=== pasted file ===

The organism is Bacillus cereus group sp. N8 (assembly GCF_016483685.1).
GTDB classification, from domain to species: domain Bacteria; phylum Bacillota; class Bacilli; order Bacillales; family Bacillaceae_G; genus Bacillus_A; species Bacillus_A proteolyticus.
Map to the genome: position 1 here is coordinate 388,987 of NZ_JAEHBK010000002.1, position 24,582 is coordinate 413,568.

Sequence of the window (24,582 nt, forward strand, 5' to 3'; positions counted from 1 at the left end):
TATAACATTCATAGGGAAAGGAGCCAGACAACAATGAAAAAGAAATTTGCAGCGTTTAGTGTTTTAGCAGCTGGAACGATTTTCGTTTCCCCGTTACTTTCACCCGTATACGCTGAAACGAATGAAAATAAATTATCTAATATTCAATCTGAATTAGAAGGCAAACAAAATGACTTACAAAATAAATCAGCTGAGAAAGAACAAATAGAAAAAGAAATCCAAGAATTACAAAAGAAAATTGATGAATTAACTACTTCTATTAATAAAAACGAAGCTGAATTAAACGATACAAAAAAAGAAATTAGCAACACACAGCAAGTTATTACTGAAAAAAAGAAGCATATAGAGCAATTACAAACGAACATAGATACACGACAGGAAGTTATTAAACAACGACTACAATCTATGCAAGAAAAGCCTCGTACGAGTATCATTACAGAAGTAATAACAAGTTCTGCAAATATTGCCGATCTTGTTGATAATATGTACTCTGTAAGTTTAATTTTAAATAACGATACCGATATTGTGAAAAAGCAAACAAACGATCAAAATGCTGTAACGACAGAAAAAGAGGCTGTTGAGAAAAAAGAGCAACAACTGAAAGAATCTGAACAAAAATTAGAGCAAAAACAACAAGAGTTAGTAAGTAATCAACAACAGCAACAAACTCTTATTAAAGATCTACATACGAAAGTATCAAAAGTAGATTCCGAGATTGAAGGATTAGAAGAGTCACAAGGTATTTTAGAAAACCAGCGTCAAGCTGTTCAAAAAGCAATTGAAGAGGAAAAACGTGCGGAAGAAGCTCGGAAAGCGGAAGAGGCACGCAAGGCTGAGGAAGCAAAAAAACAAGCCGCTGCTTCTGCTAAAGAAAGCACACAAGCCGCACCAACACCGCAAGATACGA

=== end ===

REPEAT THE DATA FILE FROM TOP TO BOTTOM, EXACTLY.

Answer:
The organism is Bacillus cereus group sp. N8 (assembly GCF_016483685.1).
GTDB classification, from domain to species: domain Bacteria; phylum Bacillota; class Bacilli; order Bacillales; family Bacillaceae_G; genus Bacillus_A; species Bacillus_A proteolyticus.
Map to the genome: position 1 here is coordinate 388,987 of NZ_JAEHBK010000002.1, position 24,582 is coordinate 413,568.

Sequence of the window (24,582 nt, forward strand, 5' to 3'; positions counted from 1 at the left end):
TATAACATTCATAGGGAAAGGAGCCAGACAACAATGAAAAAGAAATTTGCAGCGTTTAGTGTTTTAGCAGCTGGAACGATTTTCGTTTCCCCGTTACTTTCACCCGTATACGCTGAAACGAATGAAAATAAATTATCTAATATTCAATCTGAATTAGAAGGCAAACAAAATGACTTACAAAATAAATCAGCTGAGAAAGAACAAATAGAAAAAGAAATCCAAGAATTACAAAAGAAAATTGATGAATTAACTACTTCTATTAATAAAAACGAAGCTGAATTAAACGATACAAAAAAAGAAATTAGCAACACACAGCAAGTTATTACTGAAAAAAAGAAGCATATAGAGCAATTACAAACGAACATAGATACACGACAGGAAGTTATTAAACAACGACTACAATCTATGCAAGAAAAGCCTCGTACGAGTATCATTACAGAAGTAATAACAAGTTCTGCAAATATTGCCGATCTTGTTGATAATATGTACTCTGTAAGTTTAATTTTAAATAACGATACCGATATTGTGAAAAAGCAAACAAACGATCAAAATGCTGTAACGACAGAAAAAGAGGCTGTTGAGAAAAAAGAGCAACAACTGAAAGAATCTGAACAAAAATTAGAGCAAAAACAACAAGAGTTAGTAAGTAATCAACAACAGCAACAAACTCTTATTAAAGATCTACATACGAAAGTATCAAAAGTAGATTCCGAGATTGAAGGATTAGAAGAGTCACAAGGTATTTTAGAAAACCAGCGTCAAGCTGTTCAAAAAGCAATTGAAGAGGAAAAACGTGCGGAAGAAGCTCGGAAAGCGGAAGAGGCACGCAAGGCTGAGGAAGCAAAAAAACAAGCCGCTGCTTCTGCTAAAGAAAGCACACAAGCCGCACCAACACCGCAAGATACGA